In chronic inflammatory rheumatism, certain diet adjustments can help reduce the manifestations of the disease. Others, however, such as exclusionary regimes, are not helpful.

Inflammatory rheumatism is characterized by long-lasting (chronic) inflammation affecting one or more joints, as well as the area around them. The most common types of inflammatory rheumatism are rheumatoid arthritis, ankylosing spondylitis (Bechterew’s disease), and psoriatic arthritis. The classic symptoms affecting the joint are pain, swelling, heat, loss of strength and stiffness.

To the state of medical knowledge, a complete cure is not possible, but a series of drugs can reduce the activity and severity of the disease. In this context, many patients are asking for recommendations on the most suitable diet.

1.      Weight loss

This is the first goal for overweight or obese patients. Several studies have shown a reduction in the activity of chronic inflammatory rheumatism with weight loss. This is undoubtedly explained by the link between inflammation and overweight, while weight loss has beneficial effects on the cardiometabolic and psychological levels.

2.      Exclusion diets

A significant proportion of patients adhere to a gluten-free or lactose-free diet. However, these food exclusions have not demonstrated their benefit in inflammatory rheumatism. On the contrary, they can lead to deficiencies. Regarding lactose, fermented dairy products, yogurts and cheeses are a good source of probiotics, associated with a lower cardiovascular risk. Calcium intakes are also important against the risk of osteoporosis and fractures.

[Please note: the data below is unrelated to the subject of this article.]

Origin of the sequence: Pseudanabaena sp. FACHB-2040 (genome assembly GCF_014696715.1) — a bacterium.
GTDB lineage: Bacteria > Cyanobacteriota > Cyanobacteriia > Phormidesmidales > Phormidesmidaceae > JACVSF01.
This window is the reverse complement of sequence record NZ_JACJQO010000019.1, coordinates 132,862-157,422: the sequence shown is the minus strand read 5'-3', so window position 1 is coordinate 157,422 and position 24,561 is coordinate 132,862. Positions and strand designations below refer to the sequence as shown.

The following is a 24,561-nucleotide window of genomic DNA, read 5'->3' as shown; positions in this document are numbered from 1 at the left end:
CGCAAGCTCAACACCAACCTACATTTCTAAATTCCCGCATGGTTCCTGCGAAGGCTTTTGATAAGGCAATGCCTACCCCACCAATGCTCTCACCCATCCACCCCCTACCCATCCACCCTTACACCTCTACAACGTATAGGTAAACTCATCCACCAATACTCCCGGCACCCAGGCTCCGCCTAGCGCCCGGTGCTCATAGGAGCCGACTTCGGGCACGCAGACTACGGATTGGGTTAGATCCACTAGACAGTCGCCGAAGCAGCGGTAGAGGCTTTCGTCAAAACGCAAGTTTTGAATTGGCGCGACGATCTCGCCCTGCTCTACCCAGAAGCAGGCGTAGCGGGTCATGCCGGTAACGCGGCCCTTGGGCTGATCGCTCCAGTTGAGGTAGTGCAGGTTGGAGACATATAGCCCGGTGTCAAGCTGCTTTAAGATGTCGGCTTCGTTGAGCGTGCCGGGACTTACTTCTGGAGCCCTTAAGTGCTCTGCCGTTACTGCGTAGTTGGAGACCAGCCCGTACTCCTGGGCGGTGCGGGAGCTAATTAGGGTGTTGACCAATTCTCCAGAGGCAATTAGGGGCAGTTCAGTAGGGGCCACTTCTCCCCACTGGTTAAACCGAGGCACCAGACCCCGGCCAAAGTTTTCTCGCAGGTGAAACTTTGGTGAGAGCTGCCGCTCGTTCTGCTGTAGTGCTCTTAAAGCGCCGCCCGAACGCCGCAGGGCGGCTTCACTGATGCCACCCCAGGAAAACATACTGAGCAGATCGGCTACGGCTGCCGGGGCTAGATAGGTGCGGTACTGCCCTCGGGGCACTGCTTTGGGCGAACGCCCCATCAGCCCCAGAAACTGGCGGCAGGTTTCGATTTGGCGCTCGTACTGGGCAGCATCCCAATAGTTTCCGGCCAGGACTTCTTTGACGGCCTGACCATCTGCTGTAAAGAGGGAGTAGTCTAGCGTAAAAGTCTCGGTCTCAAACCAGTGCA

3.      Supplements

Unless there is a proven deficiency, supplementation with vitamins (B9, D, E, K) or minerals (selenium, zinc) is not useful. The protection of the joints with iron, magnesium, manganese, or tea is a preconceived idea.

4.      Omega-3s

Good quality studies have shown that a diet rich in polyunsaturated fatty acids, mainly omega-3s from fatty fish and their oils, can help reduce stiffness and pain.

5.      The Mediterranean diet

This diet has been shown to benefit joint symptoms, as well as protective cardiometabolic effects. The main principles: abundance of fruits and vegetables, whole grains, moderate consumption of fish and dairy products, strict limitation of meat (especially red and processed).

6.      Helpful ingredients

It is advisable to enrich your diet with saffron, cinnamon, garlic, ginger, sesame or pomegranate concentrate, since data tends to indicate a possible action on the disease.

Elena Mars

Born in London, England and raised in Orlando, FL, Elena graduated from the University of Central Florida with a bachelors' degree in Health Sciences. She later received her masters' in Creative Writing  from Drexel University. She writes part-time for the Scientific Origin and focuses mostly on health related issues.